R Ashwin - Rating: 3, Verdict: Poor
Ravichandran Ashwin had a game to forget and his failure hurt India the most as Moeen Ali spun England to victory. Ashwin was expected to be the difference for India, especially in the second innings but he ended with figures of 1/84 in 37 overs. He didn't look 100% fit, probably because he was carrying a hip injury from the previous game. What's even more worrying for the Indian team is that after a fine performance in the first Test, Ashwin has somewhat tapered off in the series with questions again rising about his effectiveness outside Asia. He will certainly have a point to prove in the final Test.
Mohammed Shami - Rating: 7, Verdict: Good
Mohammed Shami has been somewhat of an unheralded star for India in the series and has looked liked picking a wicket every time he has come on to bowl. He picked 2/51 in the first innings followed by 4/57 in the second innings. He got the ball to move and was bowling consistently in the mid 130s. No matter what time of the day, he was charging in with the ball and often provided crucial breakthroughs to India at regular intervals. He was on a hat-trick twice in the game and it looks like he has put his personal issues behind him, looking more like the bowler we know him to be.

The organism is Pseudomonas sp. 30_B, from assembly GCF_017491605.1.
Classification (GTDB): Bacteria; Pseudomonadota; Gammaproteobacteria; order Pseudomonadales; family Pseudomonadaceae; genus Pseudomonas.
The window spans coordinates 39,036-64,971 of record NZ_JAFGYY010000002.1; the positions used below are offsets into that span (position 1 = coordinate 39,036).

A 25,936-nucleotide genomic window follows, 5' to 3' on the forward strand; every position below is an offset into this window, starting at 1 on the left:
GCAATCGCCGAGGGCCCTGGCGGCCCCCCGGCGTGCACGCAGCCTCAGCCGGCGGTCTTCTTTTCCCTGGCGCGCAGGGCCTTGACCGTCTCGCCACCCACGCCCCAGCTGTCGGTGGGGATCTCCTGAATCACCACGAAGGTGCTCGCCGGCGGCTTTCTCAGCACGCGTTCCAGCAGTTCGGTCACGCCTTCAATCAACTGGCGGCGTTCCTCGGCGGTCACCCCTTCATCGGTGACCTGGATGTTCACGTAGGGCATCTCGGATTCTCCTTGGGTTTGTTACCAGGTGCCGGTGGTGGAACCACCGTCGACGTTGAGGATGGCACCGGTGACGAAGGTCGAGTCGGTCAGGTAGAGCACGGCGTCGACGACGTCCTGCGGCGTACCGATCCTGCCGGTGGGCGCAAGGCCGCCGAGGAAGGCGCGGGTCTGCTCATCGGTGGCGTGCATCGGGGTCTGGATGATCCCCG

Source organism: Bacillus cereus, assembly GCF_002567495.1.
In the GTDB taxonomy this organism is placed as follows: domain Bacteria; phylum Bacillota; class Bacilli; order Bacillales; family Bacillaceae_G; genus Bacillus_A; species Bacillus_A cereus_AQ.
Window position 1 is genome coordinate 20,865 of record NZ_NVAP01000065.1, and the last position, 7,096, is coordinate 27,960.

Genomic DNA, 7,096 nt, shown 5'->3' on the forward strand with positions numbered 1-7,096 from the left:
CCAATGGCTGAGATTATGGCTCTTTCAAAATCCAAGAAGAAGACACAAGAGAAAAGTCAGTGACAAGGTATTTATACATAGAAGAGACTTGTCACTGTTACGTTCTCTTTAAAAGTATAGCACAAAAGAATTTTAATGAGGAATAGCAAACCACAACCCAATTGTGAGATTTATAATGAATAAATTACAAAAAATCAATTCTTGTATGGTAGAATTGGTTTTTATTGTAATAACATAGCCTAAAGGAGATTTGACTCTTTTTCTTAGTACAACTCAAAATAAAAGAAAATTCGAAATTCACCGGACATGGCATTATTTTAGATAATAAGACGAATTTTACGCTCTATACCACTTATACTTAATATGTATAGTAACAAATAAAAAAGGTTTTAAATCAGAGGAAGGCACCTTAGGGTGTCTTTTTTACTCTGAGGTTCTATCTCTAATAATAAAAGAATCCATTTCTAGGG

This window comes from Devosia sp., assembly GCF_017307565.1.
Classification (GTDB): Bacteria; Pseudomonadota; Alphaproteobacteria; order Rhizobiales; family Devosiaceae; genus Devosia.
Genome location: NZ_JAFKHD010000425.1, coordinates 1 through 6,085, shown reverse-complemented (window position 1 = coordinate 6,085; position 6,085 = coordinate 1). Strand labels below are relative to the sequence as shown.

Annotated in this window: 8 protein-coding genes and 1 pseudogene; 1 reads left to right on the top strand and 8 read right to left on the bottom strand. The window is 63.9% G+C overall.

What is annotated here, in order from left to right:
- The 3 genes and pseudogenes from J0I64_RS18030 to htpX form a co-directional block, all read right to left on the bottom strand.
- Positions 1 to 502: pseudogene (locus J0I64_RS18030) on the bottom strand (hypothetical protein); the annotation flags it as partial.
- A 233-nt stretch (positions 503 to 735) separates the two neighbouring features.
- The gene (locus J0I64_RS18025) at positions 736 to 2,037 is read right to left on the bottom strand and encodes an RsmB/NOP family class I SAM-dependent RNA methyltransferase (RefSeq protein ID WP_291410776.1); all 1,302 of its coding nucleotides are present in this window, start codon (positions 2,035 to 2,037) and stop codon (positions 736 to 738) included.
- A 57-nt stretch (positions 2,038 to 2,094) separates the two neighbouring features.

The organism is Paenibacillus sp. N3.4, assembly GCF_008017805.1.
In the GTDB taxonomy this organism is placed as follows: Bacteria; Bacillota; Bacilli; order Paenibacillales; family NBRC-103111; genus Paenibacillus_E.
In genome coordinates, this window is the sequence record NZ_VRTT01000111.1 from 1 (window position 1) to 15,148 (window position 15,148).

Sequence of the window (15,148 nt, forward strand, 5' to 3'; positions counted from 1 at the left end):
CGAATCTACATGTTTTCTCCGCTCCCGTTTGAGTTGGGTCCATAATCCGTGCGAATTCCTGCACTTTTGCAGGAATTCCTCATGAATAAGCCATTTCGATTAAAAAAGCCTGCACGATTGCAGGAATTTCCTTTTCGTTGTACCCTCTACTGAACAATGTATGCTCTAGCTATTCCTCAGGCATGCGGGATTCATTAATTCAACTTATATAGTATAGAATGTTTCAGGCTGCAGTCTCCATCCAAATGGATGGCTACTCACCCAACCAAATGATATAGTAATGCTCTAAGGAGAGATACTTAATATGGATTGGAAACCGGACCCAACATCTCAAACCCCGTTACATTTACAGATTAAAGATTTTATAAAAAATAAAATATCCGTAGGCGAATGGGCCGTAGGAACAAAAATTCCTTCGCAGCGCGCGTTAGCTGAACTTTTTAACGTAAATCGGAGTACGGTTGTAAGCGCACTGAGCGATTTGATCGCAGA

Ishant Sharma - Rating 7, Verdict: Good
Sharma was given the new ball in the first innings and he showed great control, conceding at a rate of only 1.32 runs per over. Though he was not among the wickets, he still kept the pressure on from his end and didn't bowl many loose deliveries. He also contributed with the bat in the first innings, scoring a valuable 14 and providing late support to Pujara. The two put together 34 runs for the ninth wicket and that played a key role in helping India take the first innings lead.
Jasprit Bumrah - Rating 6, Verdict: Average
Bumrah has emerged as Kohli's go to bowler when it comes to picking wickets and he certainly lived up to the billing, at least in the first innings, picking 3/46. He also had a 46-run stand with Pujara while batting which came as a pleasant surprise considering his batting skills. In the second innings he picked up only one wicket but was largely playing a supporting role to Ashwin - who bowled the majority of the overs.
*Rating chart: Very poor 0-1, Poor 2-4, Average 5-6, Good 7, Very good 8-9, Excellent 10.
ageas bowlAjinkya RahaneCheteshwar PujaraEnglandengland vs india 2018Hardik PandyaIndiajasprit bumrahmohammed shamishikhar dhawanvirat kohli
First Published: September 3, 2018, 4:11 PM IST